Tadpole's Outdoor Blog

September 29, 2013

“THE MAD STONE – TRUTH OR FICTION?” BY: NEAL MURPHY

Filed under: Neal Murphy — Freddie Keel @ 6:13 am

 

 

One of the most intriguing artifacts held in the collection of the Sam Houston Memorial Museum is a “mad stone” donated to the Museum in 1978.  The question is, “What is a mad stone, and how was it used?”

In the 1890s, mad stones were widely used in East Texas for the treatment of rabies. These small stones were occasionally found in the stomach of wild animals, especially deer. They were akin to bezoars which consisted of a collection of calcified hair and other debris in the stomach.  The best grade of mad stone came from a white or spotted deer, supposedly working better than a stone from a brown deer.

These little stones came in various shapes and colors, and were believed to have therapeutic properties, as well as spiritual power.  People, often children, bitten by mad dogs, cats, foxes, squirrels, cows, horses, and other animals were brought hundreds of miles to use them.

mad_stone

In East Texas there were “resident” mad stones in Houston, Dallas, Plano, Corsicana, Denison, Kaufman, and a few other towns.  These stones were owned and used by medical doctors, preachers, policemen, as well as private citizens.  The famous Kaufman stone was kept, of all places, at the county treasurer’s office.

One mad stone was described as being small, flat, and of a dark gray color like slate.  Another was irregular in shape, dark brown, and porous.  One of the Georgetown stones was said to be about the size of a small hen egg with one end cut smooth away.  Still another mad stone looked just like a chunk of common coal.

Well into the first part of the 20th century, the only treatment for somebody bitten by a “mad” animal was believed to be the application of a mad stone.  The treatment process was rather simple.  The mad stone was first heated in a container filled with sweet milk.  Then it was applied to the area where the victim had been bitten.  If the stone adhered to the skin, this was a good sign, and recovery was thought possible.  Sometimes the stone would cling to the skin for only a few minutes; in other cases up to six hours.  During this time, the patient would often walk the floor in pain.

When the mad stone did come loose from the skin, it was immediately dropped back into the container of warm milk.  If a slimy, green substance appeared on the surface, it was believed this was the poison that had been extracted from the patient.  If no tell-tale poison was observed, the wound was re-opened, the stone again cleansed in the milk, and the process repeated until the desired results were obtained.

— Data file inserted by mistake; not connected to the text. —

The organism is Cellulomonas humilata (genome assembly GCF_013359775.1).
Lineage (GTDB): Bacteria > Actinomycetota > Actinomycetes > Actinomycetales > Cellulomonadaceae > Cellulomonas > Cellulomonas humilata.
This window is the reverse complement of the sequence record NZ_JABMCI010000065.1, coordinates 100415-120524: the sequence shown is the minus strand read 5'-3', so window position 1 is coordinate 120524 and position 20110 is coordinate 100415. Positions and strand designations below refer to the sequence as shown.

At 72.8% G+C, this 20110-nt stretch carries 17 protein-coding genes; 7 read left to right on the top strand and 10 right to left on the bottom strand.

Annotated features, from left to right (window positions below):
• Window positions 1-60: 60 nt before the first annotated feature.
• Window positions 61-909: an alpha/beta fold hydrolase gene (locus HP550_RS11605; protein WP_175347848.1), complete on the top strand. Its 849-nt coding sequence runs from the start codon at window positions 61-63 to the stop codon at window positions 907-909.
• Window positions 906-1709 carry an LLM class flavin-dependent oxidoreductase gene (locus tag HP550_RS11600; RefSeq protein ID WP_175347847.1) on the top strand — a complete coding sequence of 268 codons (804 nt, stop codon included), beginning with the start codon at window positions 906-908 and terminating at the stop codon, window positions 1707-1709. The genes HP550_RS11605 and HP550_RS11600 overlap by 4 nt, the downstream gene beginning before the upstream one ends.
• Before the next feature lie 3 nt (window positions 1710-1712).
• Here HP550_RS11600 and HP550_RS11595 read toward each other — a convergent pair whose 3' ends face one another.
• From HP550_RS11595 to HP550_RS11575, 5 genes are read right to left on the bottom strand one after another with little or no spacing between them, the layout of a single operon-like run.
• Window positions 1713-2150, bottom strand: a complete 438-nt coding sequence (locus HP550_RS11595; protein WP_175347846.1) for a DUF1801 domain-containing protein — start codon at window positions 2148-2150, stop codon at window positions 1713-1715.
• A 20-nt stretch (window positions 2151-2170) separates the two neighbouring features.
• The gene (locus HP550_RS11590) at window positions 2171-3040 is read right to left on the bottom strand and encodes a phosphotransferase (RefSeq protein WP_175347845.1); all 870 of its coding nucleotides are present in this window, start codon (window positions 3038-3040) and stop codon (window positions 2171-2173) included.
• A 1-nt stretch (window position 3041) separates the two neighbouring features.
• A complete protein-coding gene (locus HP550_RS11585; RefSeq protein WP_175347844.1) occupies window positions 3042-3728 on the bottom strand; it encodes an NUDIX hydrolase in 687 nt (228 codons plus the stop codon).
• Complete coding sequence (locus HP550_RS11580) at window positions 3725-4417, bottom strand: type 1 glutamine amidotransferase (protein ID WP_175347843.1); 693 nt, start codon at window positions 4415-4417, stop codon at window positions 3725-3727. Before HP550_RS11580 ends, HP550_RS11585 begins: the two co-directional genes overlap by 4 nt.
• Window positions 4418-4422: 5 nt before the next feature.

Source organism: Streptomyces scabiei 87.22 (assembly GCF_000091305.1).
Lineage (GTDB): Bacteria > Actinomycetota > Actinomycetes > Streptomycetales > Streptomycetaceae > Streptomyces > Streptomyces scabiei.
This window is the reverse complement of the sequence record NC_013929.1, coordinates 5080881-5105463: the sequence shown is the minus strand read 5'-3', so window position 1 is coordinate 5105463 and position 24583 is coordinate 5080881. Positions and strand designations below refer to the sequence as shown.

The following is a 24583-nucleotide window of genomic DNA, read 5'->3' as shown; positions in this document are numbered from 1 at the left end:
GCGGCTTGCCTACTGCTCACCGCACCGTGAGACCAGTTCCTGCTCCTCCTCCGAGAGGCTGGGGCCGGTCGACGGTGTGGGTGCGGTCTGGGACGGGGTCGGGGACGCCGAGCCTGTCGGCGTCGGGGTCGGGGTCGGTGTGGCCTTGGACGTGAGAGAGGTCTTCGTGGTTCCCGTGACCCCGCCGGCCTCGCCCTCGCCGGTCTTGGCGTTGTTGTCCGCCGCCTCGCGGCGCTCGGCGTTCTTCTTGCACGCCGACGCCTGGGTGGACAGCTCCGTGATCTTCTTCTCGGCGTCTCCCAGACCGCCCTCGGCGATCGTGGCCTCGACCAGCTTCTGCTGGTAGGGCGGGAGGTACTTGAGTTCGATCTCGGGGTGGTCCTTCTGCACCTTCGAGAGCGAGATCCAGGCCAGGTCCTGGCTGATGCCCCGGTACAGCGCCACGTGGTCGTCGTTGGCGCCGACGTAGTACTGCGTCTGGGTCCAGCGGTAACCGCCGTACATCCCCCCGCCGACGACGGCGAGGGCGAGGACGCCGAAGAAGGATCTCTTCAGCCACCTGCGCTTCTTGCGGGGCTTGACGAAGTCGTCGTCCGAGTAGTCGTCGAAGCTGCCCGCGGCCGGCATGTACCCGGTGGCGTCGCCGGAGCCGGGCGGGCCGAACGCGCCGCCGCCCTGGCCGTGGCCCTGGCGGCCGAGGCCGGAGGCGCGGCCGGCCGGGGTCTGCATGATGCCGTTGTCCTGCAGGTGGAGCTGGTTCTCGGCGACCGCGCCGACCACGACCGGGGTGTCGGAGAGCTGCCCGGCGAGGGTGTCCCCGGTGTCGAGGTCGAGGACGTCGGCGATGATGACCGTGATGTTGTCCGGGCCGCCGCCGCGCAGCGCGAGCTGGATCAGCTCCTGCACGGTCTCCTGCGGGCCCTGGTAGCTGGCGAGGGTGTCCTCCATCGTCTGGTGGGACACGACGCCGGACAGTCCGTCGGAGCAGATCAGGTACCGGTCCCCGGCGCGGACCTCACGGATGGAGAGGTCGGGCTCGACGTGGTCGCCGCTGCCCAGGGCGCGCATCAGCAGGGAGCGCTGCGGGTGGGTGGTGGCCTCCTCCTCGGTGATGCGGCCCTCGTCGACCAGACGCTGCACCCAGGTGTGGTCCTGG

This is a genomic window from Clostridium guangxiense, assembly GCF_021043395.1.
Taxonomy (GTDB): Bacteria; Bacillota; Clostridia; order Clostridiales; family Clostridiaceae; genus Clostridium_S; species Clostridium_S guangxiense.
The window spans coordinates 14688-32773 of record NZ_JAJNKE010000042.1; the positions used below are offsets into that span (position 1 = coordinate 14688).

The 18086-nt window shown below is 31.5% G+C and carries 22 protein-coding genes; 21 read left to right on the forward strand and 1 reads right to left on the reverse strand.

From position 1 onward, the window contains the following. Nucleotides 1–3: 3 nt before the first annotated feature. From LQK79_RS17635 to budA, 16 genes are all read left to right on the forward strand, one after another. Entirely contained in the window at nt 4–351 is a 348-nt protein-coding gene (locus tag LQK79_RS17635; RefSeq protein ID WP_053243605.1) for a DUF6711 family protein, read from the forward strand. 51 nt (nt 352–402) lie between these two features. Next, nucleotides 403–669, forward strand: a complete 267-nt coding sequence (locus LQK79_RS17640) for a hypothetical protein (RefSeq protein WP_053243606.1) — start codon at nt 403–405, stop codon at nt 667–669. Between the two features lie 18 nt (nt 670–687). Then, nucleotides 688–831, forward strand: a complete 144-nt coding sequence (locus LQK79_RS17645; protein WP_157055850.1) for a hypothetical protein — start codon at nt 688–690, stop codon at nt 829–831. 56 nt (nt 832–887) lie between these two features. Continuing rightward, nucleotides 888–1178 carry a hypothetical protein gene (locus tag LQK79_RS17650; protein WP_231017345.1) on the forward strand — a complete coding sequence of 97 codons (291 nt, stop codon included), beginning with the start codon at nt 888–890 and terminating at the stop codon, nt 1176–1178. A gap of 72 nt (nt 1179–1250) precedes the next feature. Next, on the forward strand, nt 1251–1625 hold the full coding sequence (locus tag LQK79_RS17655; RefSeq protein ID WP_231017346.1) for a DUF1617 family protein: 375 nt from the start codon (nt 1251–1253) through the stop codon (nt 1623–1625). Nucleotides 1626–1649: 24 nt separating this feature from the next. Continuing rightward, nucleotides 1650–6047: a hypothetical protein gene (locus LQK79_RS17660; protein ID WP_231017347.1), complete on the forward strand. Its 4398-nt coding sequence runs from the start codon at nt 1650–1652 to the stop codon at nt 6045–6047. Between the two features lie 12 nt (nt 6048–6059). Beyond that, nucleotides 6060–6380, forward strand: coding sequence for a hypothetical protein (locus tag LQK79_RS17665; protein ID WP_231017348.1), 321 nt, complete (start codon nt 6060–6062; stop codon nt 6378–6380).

Many rural doctors administered the mad stone treatment as part of their regular medical practice.  Preachers, who owned mad stones, often applied them in an atmosphere of spiritual faith, fervently praying the stone would be used of God to heal the unfortunate person.  Many of the best known mad stones had impressive histories, credited over the years to have been used to save the lives of hundreds of people infected with rabies.mad_stone1

Texas newspapers of the 1890s are filled with detailed accounts of cases where people bitten by rabid animals were apparently “cured” by the application of a mad stone.  However, whether it was actually the stone themselves, or simply the peoples’ faith that gave hope and brought about the recoveries will forever remain a point of conjecture.

As an aside, have you ever wondered where the term “Dog Days” came from?  They were originally called “mad dog days”.  These are the hot summer days of August and September when rabies infection among dogs and other animals was at its highest.  The mad stone practitioners must have really gotten a workout during this time of the year.

As for me, if I was bitten by an animal with rabies, the only way they would ever stick a mad stone on me would be as I was lying on the emergency room table, unconscious, while getting shots in the stomach.  But, back in the day there were few doctors in the territory, and doing anything was better than doing nothing, I suppose.

“THE MAD STONE – TRUTH OR FICTION?”

 

BY: NEAL MURPHY

 

107 HEMLOCK STREET

PO BOX 511

SAN AUGUSTINE, TX 75972

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